Recently my two year old son has begun casting judgment on everything – the shows he is allowed to watch, the food that I cook for him to eat, even the outfits that I dress him in each morning. But nothing prepared me for the day that I placed a bowl of cereal in front of him and instead of hearing the usual, “Thanks, Mom!” I heard this: “I’m a boy! This is a girl bowl!”
A girl bowl?
What he meant was that the bowl had a picture of Dora the Explorer on it, but that picture was hidden by the cereal and milk. The only indication that I had handed him the Dora bowl instead of the Diego bowl was because of a slight difference in the colors along the rim of the bowl. I, of course, told him that it wasn’t a boy or a girl bowl, and he ate his breakfast without further incident. But this was the beginning of a bigger issue. Suddenly he was protesting girl spoons, girl forks, and girl cups.
This is an issue that I never saw coming because I thought I had done everything to avoid gender stereotypes in our house. Because of his older sister, my little guy has always played with toys traditionally meant for girls. He pushes doll babies in strollers, loves his sister’s magnetic dolls, and has even been known to dress up in heels and a feather boa. I never once told him those toys were not for boys, in the same way that I would never tell my daughter that she can’t play with matchbox cars and trucks.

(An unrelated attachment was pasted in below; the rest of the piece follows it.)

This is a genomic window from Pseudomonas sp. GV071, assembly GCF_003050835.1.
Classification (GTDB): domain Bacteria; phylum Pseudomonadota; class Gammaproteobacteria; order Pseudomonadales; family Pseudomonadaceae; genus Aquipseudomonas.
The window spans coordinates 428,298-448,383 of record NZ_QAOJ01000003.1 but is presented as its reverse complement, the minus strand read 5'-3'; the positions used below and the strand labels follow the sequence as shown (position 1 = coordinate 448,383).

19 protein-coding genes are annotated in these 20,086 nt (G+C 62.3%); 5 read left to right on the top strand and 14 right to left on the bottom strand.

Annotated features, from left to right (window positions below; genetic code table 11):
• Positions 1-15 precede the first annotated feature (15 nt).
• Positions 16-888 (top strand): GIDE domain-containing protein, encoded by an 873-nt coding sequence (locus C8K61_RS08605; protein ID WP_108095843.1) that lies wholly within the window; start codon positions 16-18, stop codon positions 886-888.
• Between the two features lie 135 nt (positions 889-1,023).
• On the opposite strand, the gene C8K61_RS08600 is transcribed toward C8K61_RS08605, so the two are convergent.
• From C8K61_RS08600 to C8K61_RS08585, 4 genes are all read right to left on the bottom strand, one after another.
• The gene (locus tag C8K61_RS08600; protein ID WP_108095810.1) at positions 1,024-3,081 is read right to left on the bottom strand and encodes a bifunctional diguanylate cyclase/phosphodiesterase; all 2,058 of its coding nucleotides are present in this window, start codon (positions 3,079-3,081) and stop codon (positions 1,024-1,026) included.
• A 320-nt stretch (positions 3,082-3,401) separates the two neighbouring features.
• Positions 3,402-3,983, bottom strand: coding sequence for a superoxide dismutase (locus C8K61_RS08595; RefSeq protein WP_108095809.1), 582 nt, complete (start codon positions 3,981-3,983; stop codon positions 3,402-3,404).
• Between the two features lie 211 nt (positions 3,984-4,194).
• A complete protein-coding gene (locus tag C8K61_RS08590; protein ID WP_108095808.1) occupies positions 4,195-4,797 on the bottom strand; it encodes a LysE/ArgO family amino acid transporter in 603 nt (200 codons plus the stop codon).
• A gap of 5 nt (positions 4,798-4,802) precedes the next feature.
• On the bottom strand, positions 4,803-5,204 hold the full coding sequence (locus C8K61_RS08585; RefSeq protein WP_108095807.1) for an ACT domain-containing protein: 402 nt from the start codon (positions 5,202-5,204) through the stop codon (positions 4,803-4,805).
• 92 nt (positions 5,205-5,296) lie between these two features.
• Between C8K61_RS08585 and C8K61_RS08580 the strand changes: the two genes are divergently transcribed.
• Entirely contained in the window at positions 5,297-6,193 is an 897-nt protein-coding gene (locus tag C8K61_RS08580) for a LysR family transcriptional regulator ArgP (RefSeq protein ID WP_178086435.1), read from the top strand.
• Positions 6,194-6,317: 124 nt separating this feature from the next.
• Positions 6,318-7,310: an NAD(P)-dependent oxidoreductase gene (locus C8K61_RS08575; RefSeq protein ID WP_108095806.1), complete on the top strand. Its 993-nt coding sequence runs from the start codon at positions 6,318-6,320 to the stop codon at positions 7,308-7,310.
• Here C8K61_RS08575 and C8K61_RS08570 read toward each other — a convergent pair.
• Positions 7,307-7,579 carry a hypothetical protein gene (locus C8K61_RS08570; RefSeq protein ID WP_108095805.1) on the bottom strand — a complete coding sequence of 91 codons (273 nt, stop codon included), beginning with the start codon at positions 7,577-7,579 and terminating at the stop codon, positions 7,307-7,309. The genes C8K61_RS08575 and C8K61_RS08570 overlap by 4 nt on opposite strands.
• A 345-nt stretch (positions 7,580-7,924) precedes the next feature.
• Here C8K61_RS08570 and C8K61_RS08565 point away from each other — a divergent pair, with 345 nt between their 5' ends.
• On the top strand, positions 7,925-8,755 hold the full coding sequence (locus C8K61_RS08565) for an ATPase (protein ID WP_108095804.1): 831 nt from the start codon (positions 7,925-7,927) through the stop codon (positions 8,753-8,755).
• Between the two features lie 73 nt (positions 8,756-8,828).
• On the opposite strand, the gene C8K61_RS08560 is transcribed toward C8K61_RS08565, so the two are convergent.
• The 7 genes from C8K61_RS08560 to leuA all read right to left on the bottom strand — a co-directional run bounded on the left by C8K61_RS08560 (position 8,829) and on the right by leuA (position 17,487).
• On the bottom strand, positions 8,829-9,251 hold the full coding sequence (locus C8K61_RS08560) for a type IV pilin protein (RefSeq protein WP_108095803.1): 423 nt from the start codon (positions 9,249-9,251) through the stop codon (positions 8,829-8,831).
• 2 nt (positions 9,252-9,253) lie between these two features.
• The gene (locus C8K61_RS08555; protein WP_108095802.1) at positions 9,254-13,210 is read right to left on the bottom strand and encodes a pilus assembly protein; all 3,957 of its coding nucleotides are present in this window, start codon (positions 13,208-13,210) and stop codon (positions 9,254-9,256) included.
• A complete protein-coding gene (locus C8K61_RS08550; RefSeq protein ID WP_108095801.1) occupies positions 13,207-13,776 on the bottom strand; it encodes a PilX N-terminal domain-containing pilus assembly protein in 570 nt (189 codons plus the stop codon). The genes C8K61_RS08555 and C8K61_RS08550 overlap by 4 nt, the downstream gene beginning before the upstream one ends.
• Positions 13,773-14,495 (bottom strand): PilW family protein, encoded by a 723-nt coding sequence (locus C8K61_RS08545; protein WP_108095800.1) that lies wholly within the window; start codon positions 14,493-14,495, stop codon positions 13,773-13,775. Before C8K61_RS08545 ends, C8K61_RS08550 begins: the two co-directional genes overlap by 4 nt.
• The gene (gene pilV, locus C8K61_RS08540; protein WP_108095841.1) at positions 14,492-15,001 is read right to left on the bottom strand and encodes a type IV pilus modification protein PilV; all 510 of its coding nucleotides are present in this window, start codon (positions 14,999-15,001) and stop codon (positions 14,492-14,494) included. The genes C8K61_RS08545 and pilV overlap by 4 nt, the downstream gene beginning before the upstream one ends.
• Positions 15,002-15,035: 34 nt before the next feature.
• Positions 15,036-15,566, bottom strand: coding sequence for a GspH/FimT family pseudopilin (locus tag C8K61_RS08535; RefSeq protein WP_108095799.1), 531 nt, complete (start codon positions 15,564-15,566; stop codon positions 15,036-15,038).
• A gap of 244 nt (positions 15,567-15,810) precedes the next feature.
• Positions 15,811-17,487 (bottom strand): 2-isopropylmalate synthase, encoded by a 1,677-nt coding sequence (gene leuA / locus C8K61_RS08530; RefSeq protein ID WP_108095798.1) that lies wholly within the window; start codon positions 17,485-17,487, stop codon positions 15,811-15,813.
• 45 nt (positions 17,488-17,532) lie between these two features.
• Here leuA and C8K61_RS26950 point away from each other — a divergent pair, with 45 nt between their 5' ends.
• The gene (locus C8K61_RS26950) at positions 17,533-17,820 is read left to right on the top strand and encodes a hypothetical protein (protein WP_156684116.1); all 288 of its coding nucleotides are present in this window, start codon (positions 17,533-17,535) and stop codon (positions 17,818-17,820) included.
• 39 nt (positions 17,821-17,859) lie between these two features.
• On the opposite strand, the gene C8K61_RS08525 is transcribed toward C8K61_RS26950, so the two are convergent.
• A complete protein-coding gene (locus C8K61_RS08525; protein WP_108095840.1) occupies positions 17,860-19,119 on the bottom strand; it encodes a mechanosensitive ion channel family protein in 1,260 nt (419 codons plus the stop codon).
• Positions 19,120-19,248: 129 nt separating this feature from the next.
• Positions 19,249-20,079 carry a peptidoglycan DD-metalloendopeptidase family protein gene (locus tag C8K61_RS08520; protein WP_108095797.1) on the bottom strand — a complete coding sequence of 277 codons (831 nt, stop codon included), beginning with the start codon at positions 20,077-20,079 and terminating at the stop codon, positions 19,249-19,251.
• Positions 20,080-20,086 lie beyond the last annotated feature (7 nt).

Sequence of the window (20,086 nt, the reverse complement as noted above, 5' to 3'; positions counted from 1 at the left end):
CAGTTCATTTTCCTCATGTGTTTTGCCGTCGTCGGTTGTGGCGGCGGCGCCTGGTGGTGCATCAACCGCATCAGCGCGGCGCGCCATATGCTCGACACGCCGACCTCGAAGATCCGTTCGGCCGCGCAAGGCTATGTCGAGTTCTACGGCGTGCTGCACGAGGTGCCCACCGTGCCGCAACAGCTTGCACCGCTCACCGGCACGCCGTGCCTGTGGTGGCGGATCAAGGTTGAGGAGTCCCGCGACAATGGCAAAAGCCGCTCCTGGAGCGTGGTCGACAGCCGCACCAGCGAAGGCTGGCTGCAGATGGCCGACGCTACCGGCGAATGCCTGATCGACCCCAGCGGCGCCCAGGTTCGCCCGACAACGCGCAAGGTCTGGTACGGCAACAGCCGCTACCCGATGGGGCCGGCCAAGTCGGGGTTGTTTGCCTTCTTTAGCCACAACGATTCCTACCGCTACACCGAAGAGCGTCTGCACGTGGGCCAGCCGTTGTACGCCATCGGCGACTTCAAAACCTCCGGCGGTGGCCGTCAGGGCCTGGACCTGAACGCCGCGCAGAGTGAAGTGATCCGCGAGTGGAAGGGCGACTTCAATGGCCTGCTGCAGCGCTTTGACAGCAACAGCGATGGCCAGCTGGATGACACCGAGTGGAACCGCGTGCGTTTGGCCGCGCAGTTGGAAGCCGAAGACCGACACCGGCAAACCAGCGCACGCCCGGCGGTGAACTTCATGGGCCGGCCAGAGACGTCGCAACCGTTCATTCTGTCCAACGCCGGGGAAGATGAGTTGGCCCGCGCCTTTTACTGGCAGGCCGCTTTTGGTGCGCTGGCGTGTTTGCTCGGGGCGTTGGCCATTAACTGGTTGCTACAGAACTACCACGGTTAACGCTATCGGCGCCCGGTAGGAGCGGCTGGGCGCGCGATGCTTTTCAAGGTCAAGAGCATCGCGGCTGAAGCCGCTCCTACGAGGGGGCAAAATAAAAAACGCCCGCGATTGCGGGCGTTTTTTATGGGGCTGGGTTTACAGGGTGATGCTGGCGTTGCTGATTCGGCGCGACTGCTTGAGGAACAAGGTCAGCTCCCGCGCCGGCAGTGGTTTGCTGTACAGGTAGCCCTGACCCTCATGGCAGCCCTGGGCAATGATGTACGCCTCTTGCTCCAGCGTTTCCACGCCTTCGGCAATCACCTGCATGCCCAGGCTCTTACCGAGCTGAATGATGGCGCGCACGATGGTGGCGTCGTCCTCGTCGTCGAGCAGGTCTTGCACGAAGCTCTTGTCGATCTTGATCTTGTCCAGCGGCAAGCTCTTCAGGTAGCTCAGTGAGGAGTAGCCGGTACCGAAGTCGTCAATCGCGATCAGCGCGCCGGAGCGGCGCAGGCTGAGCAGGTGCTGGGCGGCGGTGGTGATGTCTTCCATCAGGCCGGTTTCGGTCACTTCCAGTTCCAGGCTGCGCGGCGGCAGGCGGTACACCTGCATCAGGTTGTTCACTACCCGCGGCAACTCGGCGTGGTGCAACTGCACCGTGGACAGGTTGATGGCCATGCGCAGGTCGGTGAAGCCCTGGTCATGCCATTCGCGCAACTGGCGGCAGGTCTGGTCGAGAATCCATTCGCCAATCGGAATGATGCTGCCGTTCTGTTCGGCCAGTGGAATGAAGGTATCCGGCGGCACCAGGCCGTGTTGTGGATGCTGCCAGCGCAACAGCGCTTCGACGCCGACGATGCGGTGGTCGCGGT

But what I did do was a bit of subliminal parenting. It seems that at each meal I inadvertently placed a blue bowl or plate in front of my son and a pink one in front of my daughter, with the occasional purple one thrown in for good measure. Never did I say, “Here’s your boy bowl,” but the message was there, loud and clear. And until my son raged about the bowl with the picture of a little girl on the bottom, I had no idea I had been sending this message.
So do I now put the pink bowl in front of my son each meal, or just assume that it will all work itself out in the end? I’ll probably mix things up – after all, purple is his favorite color, so maybe he’ll start to get purple and my daughter will use blue. But I know one thing – I will keep a closer eye on my subliminal parenting, those messages that I’m sending to my kids when no one is looking, including me. In the meantime, I’ll keep teaching my son how to catch a football…while wearing heels.